new facility puts first responders first

New Facility Puts First Responders First

Md. county builds $50M EMS center

At the dedication of the county’s new 110,000 square-foot EMS center, local officials in Harford County, Maryland observed how “public safety often gets put on the back burner,” and how local emergency response systems tend to go unnoticed — until they are needed. And so it was with justifiable pride that the officials dedicated the county’s new $50 million Emergency Operations Center on Nov. 10.

Writing in The Aegis, Allan Vought reports, “Council President Billy Boniface, a volunteer fireman in his pre-council days, said the council had reservations about trying to undertake such an expensive project during a downturn in the economy, but likewise noted ‘a core responsibility of local government is providing public safety service.’”

new facility puts first responders first

According to Vought, the facility includes a large main situation room twice the size of the one it is replacing; a rumor control center to receive calls from concerned citizens during an emergency and to monitor social media; a large training room; a police, fire and EMS radio room, which takes up much of the second floor; and offices for both the Fire and EMS Association and the Harford EMS Foundation, which operates the county’s paid ambulance service. Officials note that it is the first time both county emergency operations and the volunteer service leadership will be under the same roof.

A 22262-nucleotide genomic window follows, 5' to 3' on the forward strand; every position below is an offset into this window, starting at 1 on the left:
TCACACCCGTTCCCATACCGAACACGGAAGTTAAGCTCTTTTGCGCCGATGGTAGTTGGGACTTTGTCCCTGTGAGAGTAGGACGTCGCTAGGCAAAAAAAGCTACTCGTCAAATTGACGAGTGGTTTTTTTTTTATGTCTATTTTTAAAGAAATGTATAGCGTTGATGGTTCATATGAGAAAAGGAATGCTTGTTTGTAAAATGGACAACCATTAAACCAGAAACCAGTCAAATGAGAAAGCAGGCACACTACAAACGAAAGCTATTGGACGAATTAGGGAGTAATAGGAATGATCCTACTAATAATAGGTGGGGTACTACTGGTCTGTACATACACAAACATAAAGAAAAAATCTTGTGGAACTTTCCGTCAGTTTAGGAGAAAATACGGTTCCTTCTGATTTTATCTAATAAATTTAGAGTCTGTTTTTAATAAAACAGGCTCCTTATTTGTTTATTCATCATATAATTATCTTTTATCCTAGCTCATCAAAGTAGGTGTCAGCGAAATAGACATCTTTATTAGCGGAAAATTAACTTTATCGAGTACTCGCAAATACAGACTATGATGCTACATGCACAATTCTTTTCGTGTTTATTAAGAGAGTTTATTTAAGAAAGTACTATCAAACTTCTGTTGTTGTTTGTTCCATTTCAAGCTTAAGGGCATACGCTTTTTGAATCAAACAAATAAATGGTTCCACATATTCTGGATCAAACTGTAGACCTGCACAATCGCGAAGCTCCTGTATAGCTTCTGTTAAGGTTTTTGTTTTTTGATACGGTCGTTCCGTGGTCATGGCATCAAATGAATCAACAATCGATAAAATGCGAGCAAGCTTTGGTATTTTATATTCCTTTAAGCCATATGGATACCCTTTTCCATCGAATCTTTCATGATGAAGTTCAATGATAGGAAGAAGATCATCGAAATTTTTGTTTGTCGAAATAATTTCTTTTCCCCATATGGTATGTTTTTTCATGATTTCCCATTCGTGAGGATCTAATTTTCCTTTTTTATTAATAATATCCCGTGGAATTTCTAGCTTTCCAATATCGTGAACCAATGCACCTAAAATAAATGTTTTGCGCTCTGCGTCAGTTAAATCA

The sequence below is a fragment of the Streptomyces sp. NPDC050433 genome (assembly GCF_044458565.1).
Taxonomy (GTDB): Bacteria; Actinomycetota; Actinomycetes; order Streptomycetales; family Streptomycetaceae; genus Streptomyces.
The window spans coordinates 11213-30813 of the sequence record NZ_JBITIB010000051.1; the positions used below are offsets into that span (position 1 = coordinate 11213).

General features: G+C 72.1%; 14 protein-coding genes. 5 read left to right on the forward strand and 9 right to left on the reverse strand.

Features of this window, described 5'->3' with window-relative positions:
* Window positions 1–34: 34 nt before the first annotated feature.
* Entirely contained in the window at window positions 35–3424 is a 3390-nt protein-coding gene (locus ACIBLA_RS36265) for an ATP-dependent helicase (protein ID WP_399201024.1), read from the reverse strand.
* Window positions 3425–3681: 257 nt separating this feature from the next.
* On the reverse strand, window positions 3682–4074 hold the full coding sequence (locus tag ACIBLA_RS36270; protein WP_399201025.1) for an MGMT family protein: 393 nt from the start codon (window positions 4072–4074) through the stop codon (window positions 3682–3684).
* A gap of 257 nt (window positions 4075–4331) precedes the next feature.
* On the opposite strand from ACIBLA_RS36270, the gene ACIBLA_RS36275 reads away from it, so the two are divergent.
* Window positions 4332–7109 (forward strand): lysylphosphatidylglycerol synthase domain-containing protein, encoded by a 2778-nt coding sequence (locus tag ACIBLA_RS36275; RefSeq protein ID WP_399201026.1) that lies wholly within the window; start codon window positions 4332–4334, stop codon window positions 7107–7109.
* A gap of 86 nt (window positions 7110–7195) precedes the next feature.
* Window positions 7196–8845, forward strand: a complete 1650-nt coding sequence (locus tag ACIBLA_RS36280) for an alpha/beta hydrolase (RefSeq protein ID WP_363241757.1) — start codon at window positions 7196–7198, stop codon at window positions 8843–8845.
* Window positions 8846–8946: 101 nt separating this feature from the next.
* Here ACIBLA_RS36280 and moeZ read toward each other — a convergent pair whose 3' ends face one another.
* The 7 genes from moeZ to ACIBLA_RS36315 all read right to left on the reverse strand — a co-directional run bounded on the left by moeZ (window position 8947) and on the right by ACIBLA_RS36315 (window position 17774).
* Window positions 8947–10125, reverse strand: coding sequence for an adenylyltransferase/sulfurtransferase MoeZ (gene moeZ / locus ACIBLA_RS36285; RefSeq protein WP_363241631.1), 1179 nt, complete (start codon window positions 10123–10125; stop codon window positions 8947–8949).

“In 20 years [the life of the bonds sold to build the project] I hope this pays dividends and I believe it will,” Boniface added.

Vought writes, “Everyone who toured the two-story, 110,000 square foot building following the ceremony seemed to agree that it will place Harford in the forefront of emergency operations as it is occupied over the next few weeks and months.”

The EMS community at large — as well as the public it serves — can only hope that Harford County might serve as a model for other local governments as they assess their present and future emergency response needs.

Read the full article at: